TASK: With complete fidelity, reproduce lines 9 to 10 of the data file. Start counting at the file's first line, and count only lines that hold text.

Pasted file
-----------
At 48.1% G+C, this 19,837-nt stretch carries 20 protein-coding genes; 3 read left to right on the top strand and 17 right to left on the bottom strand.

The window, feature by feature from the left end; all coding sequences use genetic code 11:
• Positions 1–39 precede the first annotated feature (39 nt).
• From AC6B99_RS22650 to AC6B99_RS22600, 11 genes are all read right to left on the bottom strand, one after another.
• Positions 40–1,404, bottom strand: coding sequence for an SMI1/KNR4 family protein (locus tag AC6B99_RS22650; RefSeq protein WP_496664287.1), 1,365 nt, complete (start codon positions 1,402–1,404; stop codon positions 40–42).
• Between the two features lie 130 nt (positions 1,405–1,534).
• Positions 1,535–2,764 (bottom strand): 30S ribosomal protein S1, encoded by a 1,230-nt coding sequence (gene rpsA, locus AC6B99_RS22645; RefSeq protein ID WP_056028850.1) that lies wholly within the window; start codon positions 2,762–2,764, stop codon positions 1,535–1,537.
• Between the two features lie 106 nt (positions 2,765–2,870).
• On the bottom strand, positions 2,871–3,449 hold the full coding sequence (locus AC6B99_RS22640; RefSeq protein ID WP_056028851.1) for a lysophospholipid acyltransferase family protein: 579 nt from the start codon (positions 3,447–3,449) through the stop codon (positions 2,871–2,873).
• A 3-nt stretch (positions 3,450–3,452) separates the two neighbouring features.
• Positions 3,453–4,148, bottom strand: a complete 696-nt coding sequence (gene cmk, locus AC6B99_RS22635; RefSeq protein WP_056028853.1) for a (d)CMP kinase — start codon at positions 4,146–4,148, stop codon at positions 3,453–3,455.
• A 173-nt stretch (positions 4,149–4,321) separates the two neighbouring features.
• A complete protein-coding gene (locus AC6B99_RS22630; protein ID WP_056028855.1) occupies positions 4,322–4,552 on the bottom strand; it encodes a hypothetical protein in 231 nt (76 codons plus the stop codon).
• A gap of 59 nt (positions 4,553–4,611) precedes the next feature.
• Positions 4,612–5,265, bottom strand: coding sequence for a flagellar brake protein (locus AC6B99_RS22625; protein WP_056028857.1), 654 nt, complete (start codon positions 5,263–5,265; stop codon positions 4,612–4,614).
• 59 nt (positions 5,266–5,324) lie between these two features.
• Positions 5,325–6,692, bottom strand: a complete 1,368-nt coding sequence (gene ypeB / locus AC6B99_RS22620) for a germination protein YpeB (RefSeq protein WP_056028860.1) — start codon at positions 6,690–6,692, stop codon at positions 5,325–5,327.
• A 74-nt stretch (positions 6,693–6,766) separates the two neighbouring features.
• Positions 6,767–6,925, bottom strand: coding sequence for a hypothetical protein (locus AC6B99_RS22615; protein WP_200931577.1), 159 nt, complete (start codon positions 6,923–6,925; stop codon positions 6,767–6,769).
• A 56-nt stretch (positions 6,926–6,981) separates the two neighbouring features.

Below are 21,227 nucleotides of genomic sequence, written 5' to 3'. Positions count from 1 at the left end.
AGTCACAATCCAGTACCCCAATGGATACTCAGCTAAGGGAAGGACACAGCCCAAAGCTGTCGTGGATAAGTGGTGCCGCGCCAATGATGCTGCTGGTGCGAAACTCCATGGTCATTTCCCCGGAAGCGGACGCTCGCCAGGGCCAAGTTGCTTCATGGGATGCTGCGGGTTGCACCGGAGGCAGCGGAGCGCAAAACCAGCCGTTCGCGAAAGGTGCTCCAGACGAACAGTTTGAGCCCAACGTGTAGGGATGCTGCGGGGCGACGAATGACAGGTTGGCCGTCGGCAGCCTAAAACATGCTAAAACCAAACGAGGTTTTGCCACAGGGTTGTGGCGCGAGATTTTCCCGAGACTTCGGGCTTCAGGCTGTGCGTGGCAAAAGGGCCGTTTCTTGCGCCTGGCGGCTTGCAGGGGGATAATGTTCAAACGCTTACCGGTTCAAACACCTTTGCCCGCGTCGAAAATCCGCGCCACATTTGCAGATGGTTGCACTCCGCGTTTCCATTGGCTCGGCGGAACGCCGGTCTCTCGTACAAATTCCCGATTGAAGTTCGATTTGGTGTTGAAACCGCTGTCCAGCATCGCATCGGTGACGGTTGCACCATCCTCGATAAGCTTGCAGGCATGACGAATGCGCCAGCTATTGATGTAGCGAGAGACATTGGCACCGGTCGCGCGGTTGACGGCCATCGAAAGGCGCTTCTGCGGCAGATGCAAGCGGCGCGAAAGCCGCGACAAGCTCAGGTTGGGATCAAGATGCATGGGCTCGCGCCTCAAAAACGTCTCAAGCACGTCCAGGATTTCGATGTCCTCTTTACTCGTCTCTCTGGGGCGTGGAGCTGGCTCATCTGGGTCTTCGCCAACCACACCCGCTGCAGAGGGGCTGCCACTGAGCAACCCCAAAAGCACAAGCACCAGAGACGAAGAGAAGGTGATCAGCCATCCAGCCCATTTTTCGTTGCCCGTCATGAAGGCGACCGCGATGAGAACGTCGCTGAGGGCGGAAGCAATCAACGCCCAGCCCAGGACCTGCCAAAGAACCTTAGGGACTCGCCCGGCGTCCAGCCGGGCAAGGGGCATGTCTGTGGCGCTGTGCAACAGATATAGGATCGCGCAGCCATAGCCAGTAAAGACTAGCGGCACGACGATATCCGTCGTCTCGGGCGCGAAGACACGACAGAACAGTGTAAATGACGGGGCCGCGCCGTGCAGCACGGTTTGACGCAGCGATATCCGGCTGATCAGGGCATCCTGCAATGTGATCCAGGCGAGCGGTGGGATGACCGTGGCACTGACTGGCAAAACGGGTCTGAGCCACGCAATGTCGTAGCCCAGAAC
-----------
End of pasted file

• On the bottom strand, positions 2,871–3,449 hold the full coding sequence (locus AC6B99_RS22640; RefSeq protein ID WP_056028851.1) for a lysophospholipid acyltransferase family protein: 579 nt from the start codon (positions 3,447–3,449) through the stop codon (positions 2,871–2,873).
• A 3-nt stretch (positions 3,450–3,452) separates the two neighbouring features.